Georgian Co-Investment Fund (GCF) has invested $10 million in a convertible note issued by BitFury, a provider of servers and data center solutions to the bitcoin and crypto currency industry, according to a statement.
BitFury, which was founded in 2011, claims to be the world’s leading provider of servers and data centre solutions to the bitcoin and digital currency industry, and one of the largest miners of bitcoin, with data centers located in Finland, Iceland and Georgia.
The proceeds from the financing will help BitFury to expand its servers, the firm said. “This cooperation will allow us to undertake the world’s largest bitcoin mining operations in Georgia and meet the growing consumer demand for cutting-edge bitcoin products,” George Bachiashvili, CEO of GCF, said in a statement.
The investment in BitFury is the second deal GCF has completed from its debut fund, a $6 billion vehicle that was raised in October 2013. Last month, the firm acquired a Georgian hydro power plant in a $98 million deal.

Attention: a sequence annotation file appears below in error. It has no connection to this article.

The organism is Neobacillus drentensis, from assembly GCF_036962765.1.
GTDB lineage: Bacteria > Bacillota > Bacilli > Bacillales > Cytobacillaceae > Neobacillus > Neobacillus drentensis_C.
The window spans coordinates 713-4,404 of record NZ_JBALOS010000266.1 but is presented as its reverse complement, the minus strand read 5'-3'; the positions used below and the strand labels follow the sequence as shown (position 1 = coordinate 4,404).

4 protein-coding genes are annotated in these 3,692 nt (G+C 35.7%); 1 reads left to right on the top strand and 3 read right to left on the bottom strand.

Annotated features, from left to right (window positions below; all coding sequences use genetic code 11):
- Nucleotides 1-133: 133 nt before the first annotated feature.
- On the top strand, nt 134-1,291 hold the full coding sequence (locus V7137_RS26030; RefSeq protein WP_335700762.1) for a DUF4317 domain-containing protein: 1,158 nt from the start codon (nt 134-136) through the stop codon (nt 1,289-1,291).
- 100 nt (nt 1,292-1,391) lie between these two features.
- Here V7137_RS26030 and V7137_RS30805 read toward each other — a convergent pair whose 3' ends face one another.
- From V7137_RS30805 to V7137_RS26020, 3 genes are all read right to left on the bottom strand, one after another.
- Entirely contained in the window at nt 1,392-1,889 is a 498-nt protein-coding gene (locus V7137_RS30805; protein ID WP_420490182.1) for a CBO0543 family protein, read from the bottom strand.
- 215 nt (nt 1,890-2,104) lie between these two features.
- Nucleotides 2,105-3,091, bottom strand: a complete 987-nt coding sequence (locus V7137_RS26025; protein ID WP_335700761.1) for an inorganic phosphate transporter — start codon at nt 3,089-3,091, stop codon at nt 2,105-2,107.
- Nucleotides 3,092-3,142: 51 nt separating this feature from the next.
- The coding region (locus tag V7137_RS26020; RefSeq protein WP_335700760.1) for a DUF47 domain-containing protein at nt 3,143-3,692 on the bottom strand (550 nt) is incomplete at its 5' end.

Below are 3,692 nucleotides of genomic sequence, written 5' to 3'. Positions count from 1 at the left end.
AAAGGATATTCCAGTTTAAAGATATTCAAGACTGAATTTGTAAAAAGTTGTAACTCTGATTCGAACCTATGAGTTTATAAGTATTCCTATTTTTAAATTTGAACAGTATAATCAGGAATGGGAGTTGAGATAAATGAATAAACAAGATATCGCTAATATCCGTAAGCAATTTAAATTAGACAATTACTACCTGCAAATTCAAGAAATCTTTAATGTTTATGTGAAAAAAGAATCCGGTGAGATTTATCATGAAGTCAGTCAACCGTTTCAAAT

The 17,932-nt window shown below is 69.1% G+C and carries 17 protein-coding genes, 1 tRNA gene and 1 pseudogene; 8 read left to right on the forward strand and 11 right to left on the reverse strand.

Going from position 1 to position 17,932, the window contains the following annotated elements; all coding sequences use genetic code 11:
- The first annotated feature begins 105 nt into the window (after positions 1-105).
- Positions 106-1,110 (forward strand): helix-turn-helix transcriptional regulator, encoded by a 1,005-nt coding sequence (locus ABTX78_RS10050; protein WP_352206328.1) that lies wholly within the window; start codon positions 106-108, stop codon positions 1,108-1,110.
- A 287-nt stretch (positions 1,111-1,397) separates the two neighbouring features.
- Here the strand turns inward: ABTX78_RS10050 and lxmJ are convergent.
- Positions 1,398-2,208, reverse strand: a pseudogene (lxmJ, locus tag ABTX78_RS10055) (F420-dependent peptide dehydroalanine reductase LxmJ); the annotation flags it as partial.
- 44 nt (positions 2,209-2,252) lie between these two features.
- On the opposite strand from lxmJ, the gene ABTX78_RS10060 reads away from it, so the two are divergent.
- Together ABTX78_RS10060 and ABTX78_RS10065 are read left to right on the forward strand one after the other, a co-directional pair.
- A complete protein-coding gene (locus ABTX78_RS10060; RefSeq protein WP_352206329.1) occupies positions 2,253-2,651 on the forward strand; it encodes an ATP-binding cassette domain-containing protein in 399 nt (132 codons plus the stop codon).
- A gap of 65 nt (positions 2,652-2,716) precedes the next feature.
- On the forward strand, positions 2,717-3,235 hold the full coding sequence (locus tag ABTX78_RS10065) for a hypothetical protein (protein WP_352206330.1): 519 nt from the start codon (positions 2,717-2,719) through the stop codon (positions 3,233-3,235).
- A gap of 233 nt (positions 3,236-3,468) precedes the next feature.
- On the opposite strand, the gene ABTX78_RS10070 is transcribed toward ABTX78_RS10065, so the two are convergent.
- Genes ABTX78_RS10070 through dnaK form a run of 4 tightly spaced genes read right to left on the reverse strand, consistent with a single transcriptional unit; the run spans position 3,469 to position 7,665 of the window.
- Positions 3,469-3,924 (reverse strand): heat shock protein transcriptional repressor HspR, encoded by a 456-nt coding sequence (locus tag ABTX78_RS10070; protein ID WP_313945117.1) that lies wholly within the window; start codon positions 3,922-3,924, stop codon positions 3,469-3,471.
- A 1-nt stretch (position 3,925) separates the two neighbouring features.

The GCF targets opportunities in Georgia on behalf of sovereign wealth funds, global corporations and private family offices from countries including the United Arab Emirates, Azerbaijan, Turkey and Kazakhstan. It invests a minimum of $5 million in each deal, but equity tickets can vary depending on the deal, according to a spokesperson. GCF targets internal rate of returns of 17 percent, the spokesperson added.
Investors in the fund include the Dhabi Group, Ras Al-Khaimah Investment Authority from United Arab Emirates, State Oil Fund of Republic of Azerbaijan and Bidzina Ivanishvili, a former prime minister of Georgia.
With its $6 billion of backing, GCF debuted in this year’s PEI 300 – our annual ranking of the world’s largest private equity managers by size – at no. 40. This put GCF eight places below the Russian Direct Investment Fund (RDIF), which debuted on no. 32 having raised $7.1 billion since the start of 2009.